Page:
Biomass, which includes burning wood chips from cut down trees, is considered a renewable energy source because the carbon dioxide released during combustion is absorbed by the trees that are grown to replace the ones that are used for energy production. The exact percentage of renewable energy generated from biomass burning of wood chips varies depending on the country and region.
According to the International Energy Agency (IEA), in 2020, bioenergy (which includes biomass, biofuels, and waste-to-energy) accounted for around 10% of global renewable energy generation, making it the second largest source of renewable energy after hydroelectric power. Within bioenergy, solid biomass (such as wood chips) accounted for the largest share of bioenergy generation, followed by liquid biofuels and biogas.
As an activist for forest preservation, I would argue that solid biomass, specifically the burning of wood chips, should not be considered a good source of energy for the planet. The reality is that burning wood chips for energy can have a significant negative impact on the environment.
First, the process of harvesting and transporting wood chips for energy production can lead to the destruction of forests and wildlife habitats. This not only harms the plants and animals that call these forests home, but it also disrupts the delicate balance of the ecosystem, which can have a ripple effect on the entire planet.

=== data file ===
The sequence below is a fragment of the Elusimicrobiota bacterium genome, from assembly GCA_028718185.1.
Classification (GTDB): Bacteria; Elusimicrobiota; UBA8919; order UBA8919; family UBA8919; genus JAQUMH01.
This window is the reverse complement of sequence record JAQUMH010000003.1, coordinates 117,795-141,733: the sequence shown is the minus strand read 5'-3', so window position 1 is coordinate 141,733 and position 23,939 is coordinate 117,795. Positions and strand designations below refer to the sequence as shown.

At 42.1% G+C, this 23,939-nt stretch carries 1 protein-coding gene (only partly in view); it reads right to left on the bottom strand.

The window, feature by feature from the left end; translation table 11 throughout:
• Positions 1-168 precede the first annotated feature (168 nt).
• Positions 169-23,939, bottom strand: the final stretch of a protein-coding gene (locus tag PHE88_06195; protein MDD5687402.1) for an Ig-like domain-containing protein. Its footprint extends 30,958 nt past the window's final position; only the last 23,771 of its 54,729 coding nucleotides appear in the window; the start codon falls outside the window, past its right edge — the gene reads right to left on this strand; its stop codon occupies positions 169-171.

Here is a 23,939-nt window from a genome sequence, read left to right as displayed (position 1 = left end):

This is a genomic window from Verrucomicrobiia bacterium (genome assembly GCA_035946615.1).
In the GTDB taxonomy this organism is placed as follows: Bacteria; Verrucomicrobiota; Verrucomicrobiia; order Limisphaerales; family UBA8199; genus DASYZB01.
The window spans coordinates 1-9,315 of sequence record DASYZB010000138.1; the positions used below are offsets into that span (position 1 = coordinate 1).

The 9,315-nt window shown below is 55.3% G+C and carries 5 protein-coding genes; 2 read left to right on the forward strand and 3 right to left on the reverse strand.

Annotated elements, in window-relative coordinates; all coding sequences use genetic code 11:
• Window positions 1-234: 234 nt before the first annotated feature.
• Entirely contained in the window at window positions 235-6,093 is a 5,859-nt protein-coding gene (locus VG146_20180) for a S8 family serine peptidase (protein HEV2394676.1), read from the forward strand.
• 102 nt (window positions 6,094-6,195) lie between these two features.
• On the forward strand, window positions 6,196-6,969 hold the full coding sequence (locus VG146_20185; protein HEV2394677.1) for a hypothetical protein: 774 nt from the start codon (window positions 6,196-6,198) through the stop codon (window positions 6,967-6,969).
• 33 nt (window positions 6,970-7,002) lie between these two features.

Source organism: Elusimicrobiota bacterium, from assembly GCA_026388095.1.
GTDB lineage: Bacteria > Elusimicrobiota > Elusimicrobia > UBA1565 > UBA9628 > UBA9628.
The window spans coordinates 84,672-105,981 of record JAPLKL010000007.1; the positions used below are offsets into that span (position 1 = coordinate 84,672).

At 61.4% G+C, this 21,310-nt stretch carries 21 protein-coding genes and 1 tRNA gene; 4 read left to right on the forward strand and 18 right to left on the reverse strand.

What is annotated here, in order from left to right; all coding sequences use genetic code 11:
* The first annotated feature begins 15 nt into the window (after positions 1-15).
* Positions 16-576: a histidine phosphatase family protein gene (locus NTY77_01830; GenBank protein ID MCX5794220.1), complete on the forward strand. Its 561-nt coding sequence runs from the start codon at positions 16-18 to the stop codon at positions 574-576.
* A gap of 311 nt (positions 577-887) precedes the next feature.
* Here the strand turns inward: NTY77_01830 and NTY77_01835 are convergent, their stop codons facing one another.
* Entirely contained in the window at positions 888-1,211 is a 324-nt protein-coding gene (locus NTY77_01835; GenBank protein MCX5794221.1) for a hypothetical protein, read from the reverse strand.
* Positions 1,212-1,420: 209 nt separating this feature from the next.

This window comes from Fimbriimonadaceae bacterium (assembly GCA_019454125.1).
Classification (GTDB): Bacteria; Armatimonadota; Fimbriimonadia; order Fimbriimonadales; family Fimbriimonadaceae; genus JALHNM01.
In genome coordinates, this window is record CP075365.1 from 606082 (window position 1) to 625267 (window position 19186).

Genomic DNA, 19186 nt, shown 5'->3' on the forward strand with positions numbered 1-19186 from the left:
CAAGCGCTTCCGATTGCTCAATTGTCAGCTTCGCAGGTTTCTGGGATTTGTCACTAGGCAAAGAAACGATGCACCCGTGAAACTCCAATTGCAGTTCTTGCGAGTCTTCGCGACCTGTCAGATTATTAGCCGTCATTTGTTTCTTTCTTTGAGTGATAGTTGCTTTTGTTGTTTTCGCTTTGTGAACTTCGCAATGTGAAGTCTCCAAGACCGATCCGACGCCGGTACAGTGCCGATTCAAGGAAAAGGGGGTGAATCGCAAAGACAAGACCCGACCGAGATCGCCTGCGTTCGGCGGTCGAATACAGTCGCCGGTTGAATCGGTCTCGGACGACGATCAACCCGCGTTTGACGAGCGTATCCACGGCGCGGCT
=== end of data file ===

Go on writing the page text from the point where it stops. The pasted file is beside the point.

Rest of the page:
Second, the burning of wood chips can actually release more carbon dioxide into the atmosphere than burning fossil fuels. While the carbon dioxide that is released during combustion is eventually reabsorbed by new trees just as with fossil fuels, the process of growing new trees to replace the ones used for energy production can take decades or even centuries for a forest to naturally regenerate itself from the planting of saplings after destruction of a forest to harvest solid biomass for “renewable” power generation. In the meantime, the carbon dioxide released during combustion contributes to climate change.
Finally, the use of wood chips as a source of biomass energy can lead to the displacement of other, more sustainable forms of renewable energy such as solar or wind power. These forms of energy do not require the destruction of forests and can provide a more long-term solution to our energy needs without the negative environmental impacts of biomass.
In conclusion, as an activist for forest preservation, I would argue that solid biomass, specifically the burning of wood chips, is not a good source of energy for the planet, and it should not be considered better for greenhouse gas emissions than fossil fuels. It is important to invest in more sustainable forms of renewable energy that do not harm our forests and wildlife habitats.